Budget 2023: A ‘vicious Tory attack on the most vulnerable’, Greens claim
The chancellor of the exchequer Jeremy Hunt today laid out the government’s budget. With freezes on fuel duty and tougher sanctions on benefit claimants, the budget has been condemned for its failure to recognise the scale of the environmental crises and for not addressing the cost of living crisis.
Among the strongest critics have been prominent figures in the UK’s Green Parties.
The Scottish Green Party’s finance spokesperson, Ross Greer MSP, said: “Jeremy Hunt has launched yet another vicious Tory attack on the most vulnerable people in the country. His tax reliefs for corporations and pension reforms, designed to benefit those on massive incomes, will cost billions of pounds, money which could otherwise be spent lifting children out of poverty or giving public sector workers a decent pay rise. Instead of also giving some help to the most vulnerable, these giveaways for the rich sit alongside yet another round of increased sanctions for those who rely on DWP benefits.
“Hunt claims that he is tackling poverty, but wages are falling way below the dizzying levels of inflation and millions of families are living in poverty. No wonder so many workers are on strike across the UK today.”
Caroline Lucas, Green Party MP for Brighton Pavilion accused Hunt of neglecting the environment in his budget. She said: “Despite waxing lyrical about his four Es, Chancellor Hunt utterly failed to mention a fifth E – environment. Just when we needed a solar rooftop revolution, an unblocking and upscaling of renewables, a major street-by-street mass insulation programme, and a commitment to invest in our totally neglected, sewage-filled rivers and seas, we get too slow, too expensive and too dangerous nuclear white elephants. A Budget that fails to protect our environment gravely risks damaging our economy too.”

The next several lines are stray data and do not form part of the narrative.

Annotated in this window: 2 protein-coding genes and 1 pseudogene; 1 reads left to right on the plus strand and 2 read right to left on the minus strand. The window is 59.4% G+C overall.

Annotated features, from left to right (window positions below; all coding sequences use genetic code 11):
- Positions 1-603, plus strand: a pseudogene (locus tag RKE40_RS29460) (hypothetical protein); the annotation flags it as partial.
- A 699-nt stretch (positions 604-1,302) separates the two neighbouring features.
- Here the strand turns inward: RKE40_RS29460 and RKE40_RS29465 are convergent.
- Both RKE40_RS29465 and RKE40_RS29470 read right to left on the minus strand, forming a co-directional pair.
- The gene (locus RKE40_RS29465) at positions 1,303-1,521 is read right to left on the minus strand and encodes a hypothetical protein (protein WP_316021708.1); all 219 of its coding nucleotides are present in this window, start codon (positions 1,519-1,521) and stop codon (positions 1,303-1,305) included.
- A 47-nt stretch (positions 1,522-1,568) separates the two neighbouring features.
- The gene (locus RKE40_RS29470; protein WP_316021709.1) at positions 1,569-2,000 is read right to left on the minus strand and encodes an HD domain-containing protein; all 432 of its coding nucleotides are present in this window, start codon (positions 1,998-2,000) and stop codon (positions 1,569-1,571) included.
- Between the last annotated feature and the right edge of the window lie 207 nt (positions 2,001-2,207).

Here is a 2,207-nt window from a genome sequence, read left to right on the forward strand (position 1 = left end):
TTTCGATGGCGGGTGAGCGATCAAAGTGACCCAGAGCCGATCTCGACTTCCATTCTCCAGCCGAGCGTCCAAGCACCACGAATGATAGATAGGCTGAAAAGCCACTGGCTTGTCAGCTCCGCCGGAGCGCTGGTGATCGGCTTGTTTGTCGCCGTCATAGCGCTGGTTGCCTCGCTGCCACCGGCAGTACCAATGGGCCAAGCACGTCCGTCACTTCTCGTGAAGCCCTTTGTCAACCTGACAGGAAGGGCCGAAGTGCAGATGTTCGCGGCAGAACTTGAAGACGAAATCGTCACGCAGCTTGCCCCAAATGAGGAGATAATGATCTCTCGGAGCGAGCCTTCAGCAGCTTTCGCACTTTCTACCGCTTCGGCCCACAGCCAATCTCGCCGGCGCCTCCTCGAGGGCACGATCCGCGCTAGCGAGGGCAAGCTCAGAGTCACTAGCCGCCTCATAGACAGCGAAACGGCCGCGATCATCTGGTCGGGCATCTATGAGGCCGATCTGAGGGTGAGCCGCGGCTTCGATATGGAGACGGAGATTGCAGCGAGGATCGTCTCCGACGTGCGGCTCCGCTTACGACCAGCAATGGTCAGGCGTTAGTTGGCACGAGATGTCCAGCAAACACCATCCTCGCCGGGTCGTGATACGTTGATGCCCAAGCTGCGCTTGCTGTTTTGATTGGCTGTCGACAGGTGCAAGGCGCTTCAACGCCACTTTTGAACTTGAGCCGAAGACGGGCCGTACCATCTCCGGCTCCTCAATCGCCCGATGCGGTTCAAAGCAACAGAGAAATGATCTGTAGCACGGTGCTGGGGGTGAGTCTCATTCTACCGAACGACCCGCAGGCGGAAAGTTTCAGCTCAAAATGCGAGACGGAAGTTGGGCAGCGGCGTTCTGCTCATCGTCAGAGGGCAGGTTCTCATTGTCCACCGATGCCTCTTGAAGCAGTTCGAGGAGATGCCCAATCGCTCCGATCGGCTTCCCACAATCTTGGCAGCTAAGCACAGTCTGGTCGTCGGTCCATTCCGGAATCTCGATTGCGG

Similarly, co-leader of the Green Party of England and Wales Carla Denyer said the budget would not tackle the climate crisis or challenges facing public services. She said: “This is yet another Conservative budget that fails to address the climate emergency or the crisis facing our public services. Proven and effective measures to tackle the climate crisis were glaringly absent. Rather than a nationwide insulation programme, that would not only tackle greenhouse gas emissions but also keep people warm and reduce their energy bills, we get big bucks thrown at technological fixes like carbon capture and storage which isn’t commercially viable and runs the risk of allowing polluters a free pass.”
She continued: “The chancellor delivered his statement as thousands of workers walked out on strike over pay and conditions, quite rightly saying enough is enough. Jeremy Hunt failed to step up to the plate and give public sector workers a pay rise that matches inflation; the pay rise that they deserve.
Ahead of the budget, the Green Party of England and Wales called for the chancellor to introduce a £1 single fare on all bus routes across England with free bus travel for young people, an inflation matching pay rise for public sector workers and tax incentives for businesses to invest in the green economy.
Denyer said: “Only the Green Party offers the economic policies that prioritise health and wellbeing and the protection of our environment over unfettered economic growth. That is why our demands focus on restoring public services – especially our health service – and paying public sector workers properly, offering cheap or free public transport for all and measures to help businesses and communities reap the rewards of a move to a green economy.”
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